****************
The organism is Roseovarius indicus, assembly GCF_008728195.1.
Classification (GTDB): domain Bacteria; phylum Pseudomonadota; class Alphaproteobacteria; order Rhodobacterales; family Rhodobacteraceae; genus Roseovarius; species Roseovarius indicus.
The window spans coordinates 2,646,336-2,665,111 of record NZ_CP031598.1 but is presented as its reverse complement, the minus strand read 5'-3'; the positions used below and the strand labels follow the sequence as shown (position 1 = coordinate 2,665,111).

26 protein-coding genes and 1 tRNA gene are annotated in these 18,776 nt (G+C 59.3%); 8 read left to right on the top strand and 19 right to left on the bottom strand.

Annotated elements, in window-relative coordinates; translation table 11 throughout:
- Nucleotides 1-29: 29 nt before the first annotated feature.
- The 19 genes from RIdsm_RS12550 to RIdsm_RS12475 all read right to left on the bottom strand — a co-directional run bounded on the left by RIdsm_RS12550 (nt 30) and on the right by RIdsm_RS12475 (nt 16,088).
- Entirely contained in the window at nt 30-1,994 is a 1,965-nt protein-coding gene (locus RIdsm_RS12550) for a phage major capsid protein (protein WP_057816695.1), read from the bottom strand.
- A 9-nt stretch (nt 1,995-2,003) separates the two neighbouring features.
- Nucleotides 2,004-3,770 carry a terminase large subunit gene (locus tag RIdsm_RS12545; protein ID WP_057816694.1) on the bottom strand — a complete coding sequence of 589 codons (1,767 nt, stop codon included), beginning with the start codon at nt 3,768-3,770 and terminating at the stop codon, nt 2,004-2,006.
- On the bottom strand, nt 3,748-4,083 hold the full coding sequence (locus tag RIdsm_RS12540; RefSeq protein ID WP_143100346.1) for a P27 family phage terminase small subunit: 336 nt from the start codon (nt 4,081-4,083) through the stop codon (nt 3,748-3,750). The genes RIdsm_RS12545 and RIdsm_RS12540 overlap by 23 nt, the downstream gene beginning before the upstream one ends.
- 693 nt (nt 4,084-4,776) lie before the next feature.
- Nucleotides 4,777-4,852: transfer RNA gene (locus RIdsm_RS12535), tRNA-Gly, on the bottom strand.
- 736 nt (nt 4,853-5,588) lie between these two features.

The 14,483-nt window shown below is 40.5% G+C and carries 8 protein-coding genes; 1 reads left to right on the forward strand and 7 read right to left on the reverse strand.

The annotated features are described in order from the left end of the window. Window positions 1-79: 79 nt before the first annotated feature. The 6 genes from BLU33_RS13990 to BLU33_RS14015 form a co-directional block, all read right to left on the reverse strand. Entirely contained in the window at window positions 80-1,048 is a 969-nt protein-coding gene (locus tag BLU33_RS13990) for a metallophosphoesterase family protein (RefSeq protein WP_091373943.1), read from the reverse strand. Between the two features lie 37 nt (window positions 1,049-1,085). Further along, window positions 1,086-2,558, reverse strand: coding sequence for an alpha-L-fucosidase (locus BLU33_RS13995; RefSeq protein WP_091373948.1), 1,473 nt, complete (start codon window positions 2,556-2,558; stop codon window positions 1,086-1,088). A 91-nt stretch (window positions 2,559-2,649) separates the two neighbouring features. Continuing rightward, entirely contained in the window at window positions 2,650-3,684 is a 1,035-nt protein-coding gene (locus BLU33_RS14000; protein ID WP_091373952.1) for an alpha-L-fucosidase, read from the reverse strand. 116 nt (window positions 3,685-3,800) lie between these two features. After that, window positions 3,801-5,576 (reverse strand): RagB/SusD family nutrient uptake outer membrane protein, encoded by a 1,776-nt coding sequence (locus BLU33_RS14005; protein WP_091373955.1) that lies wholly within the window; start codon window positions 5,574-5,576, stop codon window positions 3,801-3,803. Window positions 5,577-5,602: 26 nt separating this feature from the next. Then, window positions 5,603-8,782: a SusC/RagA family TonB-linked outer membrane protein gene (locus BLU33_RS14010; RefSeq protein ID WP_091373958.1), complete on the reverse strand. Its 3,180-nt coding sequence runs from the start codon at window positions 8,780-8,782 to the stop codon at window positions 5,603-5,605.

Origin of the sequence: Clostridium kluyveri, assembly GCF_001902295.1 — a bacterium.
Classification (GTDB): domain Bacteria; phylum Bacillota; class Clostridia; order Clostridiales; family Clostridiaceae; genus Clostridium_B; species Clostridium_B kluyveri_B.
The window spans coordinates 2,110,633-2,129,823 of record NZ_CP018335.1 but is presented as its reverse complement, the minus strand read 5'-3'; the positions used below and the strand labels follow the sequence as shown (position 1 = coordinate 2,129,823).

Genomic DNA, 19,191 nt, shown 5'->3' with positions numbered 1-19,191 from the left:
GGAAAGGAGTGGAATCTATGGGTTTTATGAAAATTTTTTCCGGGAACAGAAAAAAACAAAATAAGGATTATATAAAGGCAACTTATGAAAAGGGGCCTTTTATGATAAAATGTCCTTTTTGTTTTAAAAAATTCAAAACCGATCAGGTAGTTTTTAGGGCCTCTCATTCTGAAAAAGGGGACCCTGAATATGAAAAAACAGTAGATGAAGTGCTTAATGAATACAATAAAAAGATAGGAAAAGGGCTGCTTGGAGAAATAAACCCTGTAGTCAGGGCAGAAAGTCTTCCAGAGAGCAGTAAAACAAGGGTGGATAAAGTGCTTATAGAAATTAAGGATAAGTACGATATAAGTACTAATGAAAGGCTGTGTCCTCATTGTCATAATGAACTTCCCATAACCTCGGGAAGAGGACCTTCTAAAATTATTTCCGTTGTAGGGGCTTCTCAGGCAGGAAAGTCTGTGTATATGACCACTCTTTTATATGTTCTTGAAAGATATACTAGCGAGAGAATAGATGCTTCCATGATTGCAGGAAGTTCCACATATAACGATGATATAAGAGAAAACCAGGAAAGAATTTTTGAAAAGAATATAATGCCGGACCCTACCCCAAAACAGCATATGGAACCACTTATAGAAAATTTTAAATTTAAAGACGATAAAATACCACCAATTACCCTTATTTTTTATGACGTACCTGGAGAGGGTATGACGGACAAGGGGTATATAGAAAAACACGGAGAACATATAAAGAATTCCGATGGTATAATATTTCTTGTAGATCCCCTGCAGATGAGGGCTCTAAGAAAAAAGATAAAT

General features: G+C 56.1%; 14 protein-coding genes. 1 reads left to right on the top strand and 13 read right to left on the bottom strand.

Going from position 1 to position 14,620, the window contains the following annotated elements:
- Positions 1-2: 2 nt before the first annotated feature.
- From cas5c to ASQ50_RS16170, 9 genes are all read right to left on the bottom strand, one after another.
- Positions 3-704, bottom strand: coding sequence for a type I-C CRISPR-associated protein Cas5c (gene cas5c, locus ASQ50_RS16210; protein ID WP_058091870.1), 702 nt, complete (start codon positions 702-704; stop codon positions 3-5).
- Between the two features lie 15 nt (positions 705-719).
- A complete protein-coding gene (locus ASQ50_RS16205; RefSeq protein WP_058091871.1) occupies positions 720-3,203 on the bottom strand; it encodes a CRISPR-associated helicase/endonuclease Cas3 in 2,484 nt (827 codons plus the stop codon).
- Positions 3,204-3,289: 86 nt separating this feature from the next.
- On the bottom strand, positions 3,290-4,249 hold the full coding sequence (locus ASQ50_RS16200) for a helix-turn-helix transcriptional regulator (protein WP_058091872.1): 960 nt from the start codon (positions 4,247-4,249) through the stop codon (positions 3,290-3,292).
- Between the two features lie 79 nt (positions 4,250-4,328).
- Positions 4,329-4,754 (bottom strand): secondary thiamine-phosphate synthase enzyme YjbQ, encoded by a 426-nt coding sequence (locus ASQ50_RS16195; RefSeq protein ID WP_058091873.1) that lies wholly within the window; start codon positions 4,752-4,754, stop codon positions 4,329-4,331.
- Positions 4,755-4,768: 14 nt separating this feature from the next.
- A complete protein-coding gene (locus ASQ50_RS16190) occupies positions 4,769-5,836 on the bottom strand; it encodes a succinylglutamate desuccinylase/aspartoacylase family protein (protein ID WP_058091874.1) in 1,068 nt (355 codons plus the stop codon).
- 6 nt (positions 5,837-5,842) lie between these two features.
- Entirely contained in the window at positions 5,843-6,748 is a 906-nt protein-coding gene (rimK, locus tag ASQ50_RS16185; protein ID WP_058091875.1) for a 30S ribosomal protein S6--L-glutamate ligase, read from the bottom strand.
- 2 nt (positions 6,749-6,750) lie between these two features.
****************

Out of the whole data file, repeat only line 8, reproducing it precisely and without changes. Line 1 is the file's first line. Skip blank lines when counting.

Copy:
- Entirely contained in the window at nt 30-1,994 is a 1,965-nt protein-coding gene (locus RIdsm_RS12550) for a phage major capsid protein (protein WP_057816695.1), read from the bottom strand.